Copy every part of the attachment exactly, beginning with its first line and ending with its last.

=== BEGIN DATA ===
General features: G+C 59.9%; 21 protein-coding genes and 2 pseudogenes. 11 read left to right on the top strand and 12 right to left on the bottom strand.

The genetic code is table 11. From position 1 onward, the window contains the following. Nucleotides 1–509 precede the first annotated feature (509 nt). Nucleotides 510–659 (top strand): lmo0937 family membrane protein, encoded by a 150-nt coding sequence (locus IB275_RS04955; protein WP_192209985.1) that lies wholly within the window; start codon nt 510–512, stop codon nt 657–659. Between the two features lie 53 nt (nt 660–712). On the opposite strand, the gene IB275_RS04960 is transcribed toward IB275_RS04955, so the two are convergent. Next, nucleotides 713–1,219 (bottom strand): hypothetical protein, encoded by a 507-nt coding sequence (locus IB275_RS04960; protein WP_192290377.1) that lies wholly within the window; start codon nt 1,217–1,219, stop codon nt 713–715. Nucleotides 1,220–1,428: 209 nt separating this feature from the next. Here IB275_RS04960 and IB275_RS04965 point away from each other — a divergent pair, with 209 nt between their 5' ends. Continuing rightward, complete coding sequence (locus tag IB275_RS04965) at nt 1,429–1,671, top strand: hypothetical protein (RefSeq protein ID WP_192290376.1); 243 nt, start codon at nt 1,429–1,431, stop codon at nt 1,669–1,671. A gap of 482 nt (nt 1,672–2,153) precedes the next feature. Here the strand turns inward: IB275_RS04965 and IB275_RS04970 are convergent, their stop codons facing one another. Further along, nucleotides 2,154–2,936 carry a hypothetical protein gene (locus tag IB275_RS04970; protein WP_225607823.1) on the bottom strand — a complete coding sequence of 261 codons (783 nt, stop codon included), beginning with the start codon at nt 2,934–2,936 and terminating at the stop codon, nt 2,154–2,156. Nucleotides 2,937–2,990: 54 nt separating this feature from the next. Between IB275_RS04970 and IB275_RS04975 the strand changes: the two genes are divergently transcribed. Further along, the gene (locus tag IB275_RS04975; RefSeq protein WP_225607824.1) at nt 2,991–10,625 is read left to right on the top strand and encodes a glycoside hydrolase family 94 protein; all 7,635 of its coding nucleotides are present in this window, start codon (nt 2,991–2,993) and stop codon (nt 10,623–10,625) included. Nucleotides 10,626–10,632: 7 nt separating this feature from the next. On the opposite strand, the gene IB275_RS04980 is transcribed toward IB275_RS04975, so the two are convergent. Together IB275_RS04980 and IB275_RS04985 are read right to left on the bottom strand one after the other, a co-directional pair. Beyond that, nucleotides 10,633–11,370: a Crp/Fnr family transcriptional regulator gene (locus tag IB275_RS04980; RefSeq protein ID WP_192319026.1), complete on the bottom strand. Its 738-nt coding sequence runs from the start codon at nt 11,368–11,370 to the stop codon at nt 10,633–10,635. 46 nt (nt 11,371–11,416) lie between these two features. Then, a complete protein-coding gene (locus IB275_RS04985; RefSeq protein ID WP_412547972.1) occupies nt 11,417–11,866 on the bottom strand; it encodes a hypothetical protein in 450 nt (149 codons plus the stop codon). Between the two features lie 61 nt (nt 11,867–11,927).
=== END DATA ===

General features: G+C 59.9%; 21 protein-coding genes and 2 pseudogenes. 11 read left to right on the top strand and 12 right to left on the bottom strand.

The genetic code is table 11. From position 1 onward, the window contains the following. Nucleotides 1–509 precede the first annotated feature (509 nt). Nucleotides 510–659 (top strand): lmo0937 family membrane protein, encoded by a 150-nt coding sequence (locus IB275_RS04955; protein WP_192209985.1) that lies wholly within the window; start codon nt 510–512, stop codon nt 657–659. Between the two features lie 53 nt (nt 660–712). On the opposite strand, the gene IB275_RS04960 is transcribed toward IB275_RS04955, so the two are convergent. Next, nucleotides 713–1,219 (bottom strand): hypothetical protein, encoded by a 507-nt coding sequence (locus IB275_RS04960; protein WP_192290377.1) that lies wholly within the window; start codon nt 1,217–1,219, stop codon nt 713–715. Nucleotides 1,220–1,428: 209 nt separating this feature from the next. Here IB275_RS04960 and IB275_RS04965 point away from each other — a divergent pair, with 209 nt between their 5' ends. Continuing rightward, complete coding sequence (locus tag IB275_RS04965) at nt 1,429–1,671, top strand: hypothetical protein (RefSeq protein ID WP_192290376.1); 243 nt, start codon at nt 1,429–1,431, stop codon at nt 1,669–1,671. A gap of 482 nt (nt 1,672–2,153) precedes the next feature. Here the strand turns inward: IB275_RS04965 and IB275_RS04970 are convergent, their stop codons facing one another. Further along, nucleotides 2,154–2,936 carry a hypothetical protein gene (locus tag IB275_RS04970; protein WP_225607823.1) on the bottom strand — a complete coding sequence of 261 codons (783 nt, stop codon included), beginning with the start codon at nt 2,934–2,936 and terminating at the stop codon, nt 2,154–2,156. Nucleotides 2,937–2,990: 54 nt separating this feature from the next. Between IB275_RS04970 and IB275_RS04975 the strand changes: the two genes are divergently transcribed. Further along, the gene (locus tag IB275_RS04975; RefSeq protein WP_225607824.1) at nt 2,991–10,625 is read left to right on the top strand and encodes a glycoside hydrolase family 94 protein; all 7,635 of its coding nucleotides are present in this window, start codon (nt 2,991–2,993) and stop codon (nt 10,623–10,625) included. Nucleotides 10,626–10,632: 7 nt separating this feature from the next. On the opposite strand, the gene IB275_RS04980 is transcribed toward IB275_RS04975, so the two are convergent. Together IB275_RS04980 and IB275_RS04985 are read right to left on the bottom strand one after the other, a co-directional pair. Beyond that, nucleotides 10,633–11,370: a Crp/Fnr family transcriptional regulator gene (locus tag IB275_RS04980; RefSeq protein ID WP_192319026.1), complete on the bottom strand. Its 738-nt coding sequence runs from the start codon at nt 11,368–11,370 to the stop codon at nt 10,633–10,635. 46 nt (nt 11,371–11,416) lie between these two features. Then, a complete protein-coding gene (locus IB275_RS04985; RefSeq protein ID WP_412547972.1) occupies nt 11,417–11,866 on the bottom strand; it encodes a hypothetical protein in 450 nt (149 codons plus the stop codon). Between the two features lie 61 nt (nt 11,867–11,927).